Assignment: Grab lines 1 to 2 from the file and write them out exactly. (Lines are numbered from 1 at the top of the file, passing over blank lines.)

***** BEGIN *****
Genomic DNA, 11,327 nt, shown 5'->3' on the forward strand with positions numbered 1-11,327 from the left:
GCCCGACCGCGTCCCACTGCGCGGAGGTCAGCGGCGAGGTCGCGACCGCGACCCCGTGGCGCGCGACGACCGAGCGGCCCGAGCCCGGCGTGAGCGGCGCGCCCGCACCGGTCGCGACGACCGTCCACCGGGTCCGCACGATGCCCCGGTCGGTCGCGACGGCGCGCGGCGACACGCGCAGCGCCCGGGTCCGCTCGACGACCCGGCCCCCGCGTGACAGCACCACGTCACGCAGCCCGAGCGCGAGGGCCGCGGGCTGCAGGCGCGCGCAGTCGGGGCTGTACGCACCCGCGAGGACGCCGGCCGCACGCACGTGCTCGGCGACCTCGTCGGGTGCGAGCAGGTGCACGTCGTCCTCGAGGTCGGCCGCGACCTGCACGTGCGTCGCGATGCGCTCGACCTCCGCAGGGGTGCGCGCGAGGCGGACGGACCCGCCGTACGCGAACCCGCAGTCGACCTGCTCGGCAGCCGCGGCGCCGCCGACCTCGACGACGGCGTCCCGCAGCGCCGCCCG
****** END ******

Genomic DNA, 11,327 nt, shown 5'->3' on the forward strand with positions numbered 1-11,327 from the left:
GCCCGACCGCGTCCCACTGCGCGGAGGTCAGCGGCGAGGTCGCGACCGCGACCCCGTGGCGCGCGACGACCGAGCGGCCCGAGCCCGGCGTGAGCGGCGCGCCCGCACCGGTCGCGACGACCGTCCACCGGGTCCGCACGATGCCCCGGTCGGTCGCGACGGCGCGCGGCGACACGCGCAGCGCCCGGGTCCGCTCGACGACCCGGCCCCCGCGTGACAGCACCACGTCACGCAGCCCGAGCGCGAGGGCCGCGGGCTGCAGGCGCGCGCAGTCGGGGCTGTACGCACCCGCGAGGACGCCGGCCGCACGCACGTGCTCGGCGACCTCGTCGGGTGCGAGCAGGTGCACGTCGTCCTCGAGGTCGGCCGCGACCTGCACGTGCGTCGCGATGCGCTCGACCTCCGCAGGGGTGCGCGCGAGGCGGACGGACCCGCCGTACGCGAACCCGCAGTCGACCTGCTCGGCAGCCGCGGCGCCGCCGACCTCGACGACGGCGTCCCGCAGCGCCGCCCG